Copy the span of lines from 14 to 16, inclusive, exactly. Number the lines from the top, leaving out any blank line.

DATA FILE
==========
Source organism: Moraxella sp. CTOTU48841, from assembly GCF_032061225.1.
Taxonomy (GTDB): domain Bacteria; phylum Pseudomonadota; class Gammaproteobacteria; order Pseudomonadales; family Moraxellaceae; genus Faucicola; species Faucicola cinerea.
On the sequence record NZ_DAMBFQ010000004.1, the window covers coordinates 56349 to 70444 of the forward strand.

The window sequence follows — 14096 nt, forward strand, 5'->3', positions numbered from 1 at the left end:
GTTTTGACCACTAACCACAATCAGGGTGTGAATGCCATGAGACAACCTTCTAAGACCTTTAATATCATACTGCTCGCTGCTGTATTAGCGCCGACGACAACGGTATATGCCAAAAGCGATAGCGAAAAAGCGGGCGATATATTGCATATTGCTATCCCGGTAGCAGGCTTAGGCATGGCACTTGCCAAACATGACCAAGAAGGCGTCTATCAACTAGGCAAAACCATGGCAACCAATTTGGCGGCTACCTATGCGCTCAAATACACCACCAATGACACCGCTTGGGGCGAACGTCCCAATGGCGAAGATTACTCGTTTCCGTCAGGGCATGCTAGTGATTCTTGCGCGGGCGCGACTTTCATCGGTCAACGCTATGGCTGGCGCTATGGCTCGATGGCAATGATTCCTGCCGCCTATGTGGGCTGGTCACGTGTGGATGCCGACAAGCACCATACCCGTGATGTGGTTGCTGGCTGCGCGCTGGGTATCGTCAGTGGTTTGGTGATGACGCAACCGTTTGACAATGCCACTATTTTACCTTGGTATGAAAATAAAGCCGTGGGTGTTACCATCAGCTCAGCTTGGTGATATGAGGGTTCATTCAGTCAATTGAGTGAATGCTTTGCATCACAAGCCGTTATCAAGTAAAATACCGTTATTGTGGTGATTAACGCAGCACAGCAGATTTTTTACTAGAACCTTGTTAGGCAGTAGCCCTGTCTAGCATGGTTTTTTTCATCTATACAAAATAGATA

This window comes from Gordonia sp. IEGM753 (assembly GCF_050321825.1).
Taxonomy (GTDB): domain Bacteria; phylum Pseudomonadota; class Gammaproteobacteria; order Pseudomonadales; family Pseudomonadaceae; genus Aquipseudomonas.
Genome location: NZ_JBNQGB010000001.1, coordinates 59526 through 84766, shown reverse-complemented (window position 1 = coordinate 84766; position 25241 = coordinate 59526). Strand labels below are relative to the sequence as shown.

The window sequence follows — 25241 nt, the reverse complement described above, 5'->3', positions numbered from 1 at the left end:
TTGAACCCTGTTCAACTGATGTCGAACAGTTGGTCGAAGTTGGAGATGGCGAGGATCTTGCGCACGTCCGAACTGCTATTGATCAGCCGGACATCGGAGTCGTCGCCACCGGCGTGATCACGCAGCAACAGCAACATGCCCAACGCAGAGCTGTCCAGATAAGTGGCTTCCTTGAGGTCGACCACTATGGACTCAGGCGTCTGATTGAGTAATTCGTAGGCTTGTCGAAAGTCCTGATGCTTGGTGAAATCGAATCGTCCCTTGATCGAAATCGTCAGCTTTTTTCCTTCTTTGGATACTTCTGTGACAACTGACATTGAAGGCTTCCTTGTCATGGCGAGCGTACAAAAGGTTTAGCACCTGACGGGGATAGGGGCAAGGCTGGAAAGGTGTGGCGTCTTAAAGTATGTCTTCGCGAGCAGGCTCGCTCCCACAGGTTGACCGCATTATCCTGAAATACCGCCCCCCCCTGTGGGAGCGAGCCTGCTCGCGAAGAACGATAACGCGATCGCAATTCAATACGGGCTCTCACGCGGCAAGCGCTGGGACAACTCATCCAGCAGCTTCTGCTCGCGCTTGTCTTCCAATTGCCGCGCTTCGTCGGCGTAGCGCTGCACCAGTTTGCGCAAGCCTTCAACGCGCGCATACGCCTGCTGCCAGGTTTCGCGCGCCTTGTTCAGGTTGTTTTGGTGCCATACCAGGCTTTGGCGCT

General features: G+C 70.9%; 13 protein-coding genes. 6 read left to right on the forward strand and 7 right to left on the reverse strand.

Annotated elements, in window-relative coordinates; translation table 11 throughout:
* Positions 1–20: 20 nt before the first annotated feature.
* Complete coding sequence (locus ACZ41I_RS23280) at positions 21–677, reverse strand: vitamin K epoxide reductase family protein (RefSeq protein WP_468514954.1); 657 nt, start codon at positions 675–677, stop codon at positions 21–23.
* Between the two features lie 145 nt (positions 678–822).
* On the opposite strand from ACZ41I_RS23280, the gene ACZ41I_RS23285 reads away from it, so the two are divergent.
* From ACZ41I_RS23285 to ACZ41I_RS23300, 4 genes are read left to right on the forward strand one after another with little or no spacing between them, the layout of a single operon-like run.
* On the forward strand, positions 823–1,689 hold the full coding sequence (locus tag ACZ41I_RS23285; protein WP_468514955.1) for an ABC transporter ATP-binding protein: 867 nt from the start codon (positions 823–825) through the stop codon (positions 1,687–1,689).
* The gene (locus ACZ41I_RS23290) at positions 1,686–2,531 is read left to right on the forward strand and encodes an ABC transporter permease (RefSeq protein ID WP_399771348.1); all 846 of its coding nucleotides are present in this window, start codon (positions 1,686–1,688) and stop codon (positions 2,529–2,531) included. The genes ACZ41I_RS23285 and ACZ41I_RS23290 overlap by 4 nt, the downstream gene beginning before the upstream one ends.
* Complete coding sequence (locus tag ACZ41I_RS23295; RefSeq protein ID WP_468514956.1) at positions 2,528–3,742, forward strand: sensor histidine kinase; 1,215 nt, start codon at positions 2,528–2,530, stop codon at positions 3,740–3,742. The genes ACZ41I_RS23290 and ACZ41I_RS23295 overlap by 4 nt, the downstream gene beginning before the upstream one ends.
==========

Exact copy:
* Complete coding sequence (locus ACZ41I_RS23280) at positions 21–677, reverse strand: vitamin K epoxide reductase family protein (RefSeq protein WP_468514954.1); 657 nt, start codon at positions 675–677, stop codon at positions 21–23.
* Between the two features lie 145 nt (positions 678–822).
* On the opposite strand from ACZ41I_RS23280, the gene ACZ41I_RS23285 reads away from it, so the two are divergent.